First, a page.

complex arithmeticgeometric mean
It is also possible to define the arithmeticgeometric mean^{} for complex numbers^{}. To do this, we first must make the geometric mean^{} unambiguous by choosing a branch of the square root^{}. We may do this as follows: Let $a$ and $b$ br two nonzero complex numbers such that $a\ne sb$ for any real number $$. Then we will say that $c$ is the geometric mean of $a$ and $b$ if ${c}^{2}=ab$ and $c$ is a convex combination of $a$ and $b$ (i.e. $c=sa+tb$ for positive real numbers $s$ and $t$).
Geometrically, this may be understood as follows: The condition $a\ne sb$ means that the angle between $0a$ and $0b$ differs from $\pi $. The square root of $ab$ will lie on a line bisecting this angle, at a distance $\sqrt{ab}$ from $0$. Our condition states that we should choose $c$ such that $0c$ bisects the angle smaller than $\pi $, as in the figure below:
$$\text{{xy}},(2,1)*0,(0,0);(50,50)**\mathrm{@};(52,52)*b,(0,0);(16,16)**\mathrm{@},(18,18)*a,(0,0);(0,40)**\mathrm{@},(0,42)*c,(0,0);(0,40)**\mathrm{@},(0,42)*c$$ 
Analytically, if we pick a polar representation $a=a{e}^{i\alpha}$, $b=b{e}^{i\beta}$ with $$, then $c=\sqrt{ab}{e}^{i\frac{\alpha +\beta}{2}}$. Having clarified this preliminary item, we now proceed to the main definition.
As in the real case, we will define sequences of geometric and arithmetic means^{} recursively and show that they converge to the same limit. With our convention, these are defined as follows:
${g}_{0}$  $=a$  
${a}_{0}$  $=b$  
${g}_{n+1}$  $=\sqrt{{a}_{n}{g}_{n}}$  
${a}_{n+1}$  $={\displaystyle \frac{{a}_{n}+{g}_{n}}{2}}$ 
We shall first show that the phases of these sequences converge. As above, let us define $\alpha $ and $\beta $ by the conditions $a=a{e}^{i\alpha}$, $b=b{e}^{i\beta}$, and $$. Suppose that $z$ and $w$ are any two complex numbers such that $z=z{e}^{i\theta}$ and $w=w{e}^{i\varphi}$ with $$. Then we have the following:

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The phase of the geometric mean of $z$ and $w$ can be chosen to lie between $\theta $ and $\varphi $. This is because, as described earlier, this phase can be chosen as $(\theta +\varphi )/2$.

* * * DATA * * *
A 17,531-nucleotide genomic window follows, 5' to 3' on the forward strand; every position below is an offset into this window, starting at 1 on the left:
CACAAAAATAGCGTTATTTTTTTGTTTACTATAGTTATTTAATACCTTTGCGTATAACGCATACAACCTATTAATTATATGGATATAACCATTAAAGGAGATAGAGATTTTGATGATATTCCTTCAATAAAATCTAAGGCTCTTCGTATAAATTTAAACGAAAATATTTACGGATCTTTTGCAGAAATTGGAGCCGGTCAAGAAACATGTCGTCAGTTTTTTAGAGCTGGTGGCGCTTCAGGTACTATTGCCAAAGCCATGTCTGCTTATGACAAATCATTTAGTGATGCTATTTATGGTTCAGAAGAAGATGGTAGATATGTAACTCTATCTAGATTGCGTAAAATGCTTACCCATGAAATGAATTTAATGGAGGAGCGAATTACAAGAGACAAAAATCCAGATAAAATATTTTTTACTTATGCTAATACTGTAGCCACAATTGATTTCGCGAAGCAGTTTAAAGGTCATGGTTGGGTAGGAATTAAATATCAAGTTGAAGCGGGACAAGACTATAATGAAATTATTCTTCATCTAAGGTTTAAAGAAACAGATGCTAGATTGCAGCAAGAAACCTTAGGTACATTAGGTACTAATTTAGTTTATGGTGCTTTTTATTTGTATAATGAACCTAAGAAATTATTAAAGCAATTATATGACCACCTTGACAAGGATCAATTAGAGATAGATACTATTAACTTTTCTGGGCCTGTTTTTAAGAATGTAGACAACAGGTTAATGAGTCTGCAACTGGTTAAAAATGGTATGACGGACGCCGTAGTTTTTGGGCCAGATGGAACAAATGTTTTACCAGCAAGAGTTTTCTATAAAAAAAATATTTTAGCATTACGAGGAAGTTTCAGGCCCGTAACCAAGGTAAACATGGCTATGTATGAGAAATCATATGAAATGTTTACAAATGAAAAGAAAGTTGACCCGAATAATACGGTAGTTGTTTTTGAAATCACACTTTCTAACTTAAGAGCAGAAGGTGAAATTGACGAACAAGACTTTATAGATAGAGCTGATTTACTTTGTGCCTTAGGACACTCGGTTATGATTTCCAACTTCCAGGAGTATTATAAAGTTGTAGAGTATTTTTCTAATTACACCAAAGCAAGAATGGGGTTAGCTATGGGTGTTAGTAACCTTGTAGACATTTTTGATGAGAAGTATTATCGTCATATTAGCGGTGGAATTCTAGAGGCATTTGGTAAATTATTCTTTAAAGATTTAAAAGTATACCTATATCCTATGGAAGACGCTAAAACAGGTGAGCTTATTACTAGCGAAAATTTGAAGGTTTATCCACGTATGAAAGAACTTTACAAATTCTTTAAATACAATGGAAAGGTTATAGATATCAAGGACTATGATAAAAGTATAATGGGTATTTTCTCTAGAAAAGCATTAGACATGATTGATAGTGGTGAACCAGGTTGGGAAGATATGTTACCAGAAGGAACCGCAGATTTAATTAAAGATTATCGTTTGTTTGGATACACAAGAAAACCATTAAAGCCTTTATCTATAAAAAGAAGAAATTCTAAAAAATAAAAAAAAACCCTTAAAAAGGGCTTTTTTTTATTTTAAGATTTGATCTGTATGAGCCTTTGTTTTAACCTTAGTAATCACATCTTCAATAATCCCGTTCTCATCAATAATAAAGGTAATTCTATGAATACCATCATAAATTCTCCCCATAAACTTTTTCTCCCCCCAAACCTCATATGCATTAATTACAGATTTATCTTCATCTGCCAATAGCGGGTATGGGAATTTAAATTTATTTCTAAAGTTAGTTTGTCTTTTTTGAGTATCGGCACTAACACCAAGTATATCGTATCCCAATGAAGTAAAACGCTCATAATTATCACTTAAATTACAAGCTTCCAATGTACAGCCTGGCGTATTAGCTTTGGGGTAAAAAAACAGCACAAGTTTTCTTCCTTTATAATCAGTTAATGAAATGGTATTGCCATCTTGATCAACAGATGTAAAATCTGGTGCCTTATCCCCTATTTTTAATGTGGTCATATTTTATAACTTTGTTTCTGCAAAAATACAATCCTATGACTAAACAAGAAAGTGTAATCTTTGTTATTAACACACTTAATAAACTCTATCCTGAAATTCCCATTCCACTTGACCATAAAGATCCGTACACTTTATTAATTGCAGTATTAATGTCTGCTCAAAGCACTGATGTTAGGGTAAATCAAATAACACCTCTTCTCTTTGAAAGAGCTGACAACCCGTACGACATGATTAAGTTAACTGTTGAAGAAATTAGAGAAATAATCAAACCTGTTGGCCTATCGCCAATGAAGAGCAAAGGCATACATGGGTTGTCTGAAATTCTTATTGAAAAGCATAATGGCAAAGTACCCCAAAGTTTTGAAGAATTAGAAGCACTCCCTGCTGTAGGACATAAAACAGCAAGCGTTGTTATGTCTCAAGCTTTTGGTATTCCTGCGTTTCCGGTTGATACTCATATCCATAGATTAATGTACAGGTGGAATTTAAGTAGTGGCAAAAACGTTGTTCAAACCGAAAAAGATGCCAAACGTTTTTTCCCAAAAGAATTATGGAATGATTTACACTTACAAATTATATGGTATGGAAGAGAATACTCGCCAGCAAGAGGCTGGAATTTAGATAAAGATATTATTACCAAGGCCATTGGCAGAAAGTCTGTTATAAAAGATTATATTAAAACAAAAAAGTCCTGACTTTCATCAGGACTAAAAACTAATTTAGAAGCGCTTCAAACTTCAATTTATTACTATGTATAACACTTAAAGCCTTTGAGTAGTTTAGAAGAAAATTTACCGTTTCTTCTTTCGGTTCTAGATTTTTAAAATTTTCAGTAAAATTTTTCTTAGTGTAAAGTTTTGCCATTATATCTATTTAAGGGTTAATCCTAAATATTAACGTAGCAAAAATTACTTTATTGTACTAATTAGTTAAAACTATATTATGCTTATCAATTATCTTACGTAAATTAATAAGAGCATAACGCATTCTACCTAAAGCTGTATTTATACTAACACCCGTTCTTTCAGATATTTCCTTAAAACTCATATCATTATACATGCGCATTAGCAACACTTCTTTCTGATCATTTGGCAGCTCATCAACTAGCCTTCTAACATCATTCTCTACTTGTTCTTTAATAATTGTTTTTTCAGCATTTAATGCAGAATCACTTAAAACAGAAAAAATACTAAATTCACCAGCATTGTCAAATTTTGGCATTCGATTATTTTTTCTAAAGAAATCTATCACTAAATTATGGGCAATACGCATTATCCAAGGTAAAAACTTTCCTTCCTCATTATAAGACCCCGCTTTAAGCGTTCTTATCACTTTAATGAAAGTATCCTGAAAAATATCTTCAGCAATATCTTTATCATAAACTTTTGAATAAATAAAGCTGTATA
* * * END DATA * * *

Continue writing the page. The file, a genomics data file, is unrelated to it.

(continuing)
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The phase of the arithmetic mean of $z$ and $w$ can be chosen to lie between $\theta $ and $\varphi $.
By a simple induction argument^{}, these two facts imply that we can introduce polar representations ${a}_{n}={a}_{n}{e}^{i{\theta}_{n}}$ and ${g}_{n}={g}_{n}{e}^{i{\varphi}_{n}}$ where, for every $n$, we find that ${\theta}_{n}$ lies between $\alpha $ and $\beta $ and likewise ${\varphi}_{n}$ lies between $\alpha $ and $\beta $. Furthermore, since ${\varphi}_{n+1}=({\varphi}_{n}+{\theta}_{n})/2$ and ${\theta}_{n+1}$ lies between ${\varphi}_{n}$ and ${\theta}_{n}$, it follows that
$${\varphi}_{n+1}{\theta}_{n+1}\le \frac{1}{2}{\varphi}_{n}{\theta}_{n}.$$ 
Hence, we conclude that ${\varphi}_{n}{\theta}_{n}\to 0$ as $n\to \mathrm{\infty}$. By the principle of nested intervals, we further conclude that the sequences ${\{{\theta}_{n}\}}_{n=0}^{\mathrm{\infty}}$ and ${\{{\varphi}_{n}\}}_{n=0}^{\mathrm{\infty}}$ are both convergent^{} and converge to the same limit.
Having shown that the phases converge, we now turn our attention to the moduli. Define ${m}_{n}=\mathrm{max}({a}_{n},{g}_{n})$. Given any two complex numbers $z,w$, we have
$$\sqrt{zw}\le \mathrm{max}(z,w)$$ 
and
$$\left\frac{z+w}{2}\right\le \mathrm{max}(z,w),$$ 
so this sequence ${\{{m}_{n}\}}_{n=0}^{\mathrm{\infty}}$ is decreasing. Since it bounded from below by $0$, it converges.
Finally, we consider the ratios of the moduli of the arithmetic and geometric means. Define ${x}_{n}={a}_{n}/{g}_{n}$. As in the real case, we shall derive a recursion relation for this quantity:
${x}_{n+1}$  $={\displaystyle \frac{{a}_{n+1}}{{g}_{n+1}}}$  
$={\displaystyle \frac{{a}_{n}+{g}_{n}}{2\sqrt{{a}_{n}{g}_{n}}}}$  
$={\displaystyle \frac{\sqrt{{a}_{n}^{2}+2{a}_{n}{g}_{n}\mathrm{cos}({\theta}_{n}{\varphi}_{n})+{{g}_{n}}^{2}}}{2\sqrt{{a}_{n}{g}_{n}}}}$  
$={\displaystyle \frac{1}{2}}\sqrt{{\displaystyle \frac{{a}_{n}}{{g}_{n}}}+2\mathrm{cos}({\theta}_{n}{\varphi}_{n})+{\displaystyle \frac{{g}_{n}}{{a}_{n}}}}$  
$={\displaystyle \frac{1}{2}}\sqrt{{x}_{n}+2\mathrm{cos}({\theta}_{n}{\varphi}_{n})+{\displaystyle \frac{1}{{x}_{n}}}}$ 
For any real number $x\ge 1$, we have the following:
$x1$  $\ge 0$  
${(x1)}^{2}$  $\ge 0$  
${x}^{2}2x+1$  $\ge 0$  
${x}^{2}+1$  $\ge 2x$  
$x+{\displaystyle \frac{1}{x}}$  $\ge 2$ 
If $$, then $1/x>1$, so we can swithch the roles of $x$ and $1/x$ and conclude that, for all real $x>0$, we have
$$x+\frac{1}{x}\ge 2.$$ 
Applying this to the recursion we just derived and making use of the halfangle identity for the cosine, we see that
$${x}_{n+1}\ge \frac{1}{2}\sqrt{2+2\mathrm{cos}({\theta}_{n}{\varphi}_{n})}=\mathrm{cos}\left(\frac{{\theta}_{n}{\varphi}_{n}}{2}\right).$$ 
Title  complex arithmeticgeometric mean 

Canonical name  ComplexArithmeticgeometricMean 
Date of creation  20130322 17:10:05 
Last modified on  20130322 17:10:05 
Owner  rspuzio (6075) 
Last modified by  rspuzio (6075) 
Numerical id  15 
Author  rspuzio (6075) 
Entry type  Result 
Classification  msc 33E05 
Classification  msc 26E60